Dear readers, just this brief post demonstrates to you the intricate and powerfully monied Americanist establishment within the Church in America. It, along with the usual suspects is now joining hands to attack Church Militant. - TCAn anonymous comment (not mine) objected to the content of the post, writing:
I am appalled at this post. I live in Rome, I work with many people who are giving their all here in a very difficult climate, and I know many of them personally whom you have dragged through the mud. - Anonymous
Detraction and calumny offend against the virtues of justice and charity.
It was a long comment by an anonymous, which I shortened here because it named names. The comment hit the mark, defending the reputations of those the author sought to defame. These posts, so full of gossip and innuendo remind me of a dog chasing his tail. People just begin to look dumb and dumber as they spew such vomit.
I've brought up stuff to try and fling it back - but that's wrong. I am wrong to do that. It's a total waste of time. It's worse when people agree with you or include their own contentious remarks. We don't change people with such tactics - we just destroy our own credibility, and often the reputation of others.
Unquestioning conviction about another person's bad conduct without adequate grounds for the judgment. The sinfulness of rash judgment lies in the hasty imprudence with which the critical appraisal is made and in the loss of reputation that a person suffers in the eyes of the one who judges adversely. - Fr. Hardon
My apologies to everyone for my grievous faults.
. . .
UPDATE: Now there is this poisonous gossip which is repeated here. They keep repeating the stories, with the intention of destroying the reputations and lives of others. Spiteful religious people are dirty.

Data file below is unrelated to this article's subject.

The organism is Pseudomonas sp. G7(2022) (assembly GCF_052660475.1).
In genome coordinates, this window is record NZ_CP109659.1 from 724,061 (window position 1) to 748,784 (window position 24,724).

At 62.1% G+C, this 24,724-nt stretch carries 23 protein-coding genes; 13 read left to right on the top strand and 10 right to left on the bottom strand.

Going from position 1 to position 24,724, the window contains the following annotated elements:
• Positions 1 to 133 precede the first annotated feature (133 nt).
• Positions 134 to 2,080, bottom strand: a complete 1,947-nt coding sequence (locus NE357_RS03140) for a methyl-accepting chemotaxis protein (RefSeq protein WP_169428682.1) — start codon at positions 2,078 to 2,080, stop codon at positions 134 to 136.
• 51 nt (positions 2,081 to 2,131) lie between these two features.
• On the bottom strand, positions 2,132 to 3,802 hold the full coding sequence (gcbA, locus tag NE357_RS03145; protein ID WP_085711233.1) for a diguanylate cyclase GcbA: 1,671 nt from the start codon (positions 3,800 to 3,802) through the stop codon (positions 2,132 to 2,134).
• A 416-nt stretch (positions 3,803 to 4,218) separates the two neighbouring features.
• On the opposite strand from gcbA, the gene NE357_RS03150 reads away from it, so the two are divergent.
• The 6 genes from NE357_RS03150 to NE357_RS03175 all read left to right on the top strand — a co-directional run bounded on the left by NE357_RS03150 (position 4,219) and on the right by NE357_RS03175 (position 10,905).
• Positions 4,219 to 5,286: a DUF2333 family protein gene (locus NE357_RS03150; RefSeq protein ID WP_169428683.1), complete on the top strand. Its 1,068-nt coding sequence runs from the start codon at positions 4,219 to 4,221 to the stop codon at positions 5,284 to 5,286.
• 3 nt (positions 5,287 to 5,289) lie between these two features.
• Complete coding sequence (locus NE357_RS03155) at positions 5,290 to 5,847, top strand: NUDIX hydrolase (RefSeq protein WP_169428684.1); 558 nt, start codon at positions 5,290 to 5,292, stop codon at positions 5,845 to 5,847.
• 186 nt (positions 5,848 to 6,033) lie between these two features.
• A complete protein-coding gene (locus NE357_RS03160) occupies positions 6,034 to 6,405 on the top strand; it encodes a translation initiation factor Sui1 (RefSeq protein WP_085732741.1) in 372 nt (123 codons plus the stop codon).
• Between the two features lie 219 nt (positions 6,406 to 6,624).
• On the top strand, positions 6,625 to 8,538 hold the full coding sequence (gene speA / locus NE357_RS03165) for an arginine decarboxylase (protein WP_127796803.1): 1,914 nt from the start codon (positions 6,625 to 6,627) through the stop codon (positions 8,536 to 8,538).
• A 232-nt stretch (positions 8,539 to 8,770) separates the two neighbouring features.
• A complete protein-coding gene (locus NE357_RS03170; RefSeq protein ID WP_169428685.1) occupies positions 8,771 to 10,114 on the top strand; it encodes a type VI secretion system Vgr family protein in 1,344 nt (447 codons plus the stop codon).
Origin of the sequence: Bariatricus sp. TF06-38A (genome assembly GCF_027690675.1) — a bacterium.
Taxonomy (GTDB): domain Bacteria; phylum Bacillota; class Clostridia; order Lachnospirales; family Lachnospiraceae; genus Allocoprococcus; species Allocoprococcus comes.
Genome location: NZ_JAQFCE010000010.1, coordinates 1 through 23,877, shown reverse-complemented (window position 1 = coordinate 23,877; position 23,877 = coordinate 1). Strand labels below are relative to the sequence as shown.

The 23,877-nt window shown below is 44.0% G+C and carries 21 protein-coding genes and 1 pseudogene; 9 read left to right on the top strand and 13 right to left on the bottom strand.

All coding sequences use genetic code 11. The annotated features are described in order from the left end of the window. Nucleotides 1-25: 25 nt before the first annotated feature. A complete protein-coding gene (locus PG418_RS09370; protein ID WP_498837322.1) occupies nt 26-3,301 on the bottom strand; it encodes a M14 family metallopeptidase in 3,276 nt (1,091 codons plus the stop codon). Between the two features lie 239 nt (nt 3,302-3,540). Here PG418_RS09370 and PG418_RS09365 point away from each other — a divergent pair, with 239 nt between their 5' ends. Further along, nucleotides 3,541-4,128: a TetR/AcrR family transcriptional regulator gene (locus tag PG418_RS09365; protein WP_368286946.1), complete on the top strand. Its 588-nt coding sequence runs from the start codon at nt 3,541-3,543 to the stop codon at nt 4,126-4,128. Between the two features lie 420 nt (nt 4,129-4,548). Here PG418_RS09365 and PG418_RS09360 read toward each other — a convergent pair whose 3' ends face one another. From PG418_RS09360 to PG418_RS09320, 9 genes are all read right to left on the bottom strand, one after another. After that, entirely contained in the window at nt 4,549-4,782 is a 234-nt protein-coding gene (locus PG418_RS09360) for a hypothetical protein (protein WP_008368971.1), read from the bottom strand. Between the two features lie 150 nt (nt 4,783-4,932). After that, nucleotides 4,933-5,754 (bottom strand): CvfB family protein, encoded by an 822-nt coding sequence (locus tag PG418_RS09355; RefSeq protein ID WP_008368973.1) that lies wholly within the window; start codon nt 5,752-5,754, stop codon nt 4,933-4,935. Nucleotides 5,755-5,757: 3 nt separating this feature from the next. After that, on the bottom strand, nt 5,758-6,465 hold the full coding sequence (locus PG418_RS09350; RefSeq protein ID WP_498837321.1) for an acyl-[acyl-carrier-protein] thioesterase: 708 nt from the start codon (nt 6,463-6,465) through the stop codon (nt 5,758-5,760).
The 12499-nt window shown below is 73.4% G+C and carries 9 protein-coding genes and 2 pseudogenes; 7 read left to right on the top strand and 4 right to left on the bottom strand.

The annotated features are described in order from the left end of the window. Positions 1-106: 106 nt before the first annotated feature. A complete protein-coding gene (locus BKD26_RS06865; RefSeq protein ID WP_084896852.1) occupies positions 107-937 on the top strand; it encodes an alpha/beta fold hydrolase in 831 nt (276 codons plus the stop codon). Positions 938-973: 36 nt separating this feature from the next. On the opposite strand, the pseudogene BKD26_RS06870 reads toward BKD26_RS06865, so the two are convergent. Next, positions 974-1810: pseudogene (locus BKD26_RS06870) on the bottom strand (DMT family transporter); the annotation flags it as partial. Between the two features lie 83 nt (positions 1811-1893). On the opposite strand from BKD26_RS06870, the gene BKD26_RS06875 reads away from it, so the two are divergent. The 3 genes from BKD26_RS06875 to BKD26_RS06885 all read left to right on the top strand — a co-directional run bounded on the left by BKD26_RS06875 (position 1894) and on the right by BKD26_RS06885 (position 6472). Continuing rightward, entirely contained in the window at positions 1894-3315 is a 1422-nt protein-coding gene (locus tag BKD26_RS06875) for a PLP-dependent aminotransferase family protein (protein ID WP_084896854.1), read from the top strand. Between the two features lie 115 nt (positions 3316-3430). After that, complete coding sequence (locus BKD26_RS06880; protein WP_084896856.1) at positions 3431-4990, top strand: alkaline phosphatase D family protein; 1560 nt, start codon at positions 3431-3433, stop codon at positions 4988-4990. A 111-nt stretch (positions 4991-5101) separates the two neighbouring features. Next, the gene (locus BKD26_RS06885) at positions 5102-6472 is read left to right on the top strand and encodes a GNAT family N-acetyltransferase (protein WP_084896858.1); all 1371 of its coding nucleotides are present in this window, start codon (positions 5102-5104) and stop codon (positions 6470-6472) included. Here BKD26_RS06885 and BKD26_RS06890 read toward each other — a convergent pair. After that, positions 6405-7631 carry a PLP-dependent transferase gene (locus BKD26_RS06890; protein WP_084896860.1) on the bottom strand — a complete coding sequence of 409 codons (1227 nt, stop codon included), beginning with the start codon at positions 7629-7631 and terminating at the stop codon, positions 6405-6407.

FROM rash judgments proceed mistrust, contempt for others, pride, and self-sufficiency, and numberless other pernicious results, among which stands forth prominently the sin of slander, which is a veritable pest of society.
I entreat you never speak evil of any, either directly or indirectly; beware of ever unjustly imputing sins or faults to your neighbour, of needlessly disclosing his real faults, of exaggerating such as are overt, of attributing wrong motives to good actions, of denying the good that you know to exist in another, of maliciously concealing it, or depreciating it in conversation. In all and each of these ways you grievously offend God, although the worst is false accusation, or denying the truth to your neighbour’s damage, since therein you combine his harm with falsehood.
Those who slander others with an affectation of good will, or with dishonest pretences of friendliness, are the most spiteful and evil of all. They will profess that they love their victim, and that in many ways he is an excellent man, but all the same, truth must be told, and he was very wrong in such a matter; or that such and such a woman is very virtuous generally, but and so on. Do you not see through the artifice? - Francis De Sales, Introduction, Chapter XXIX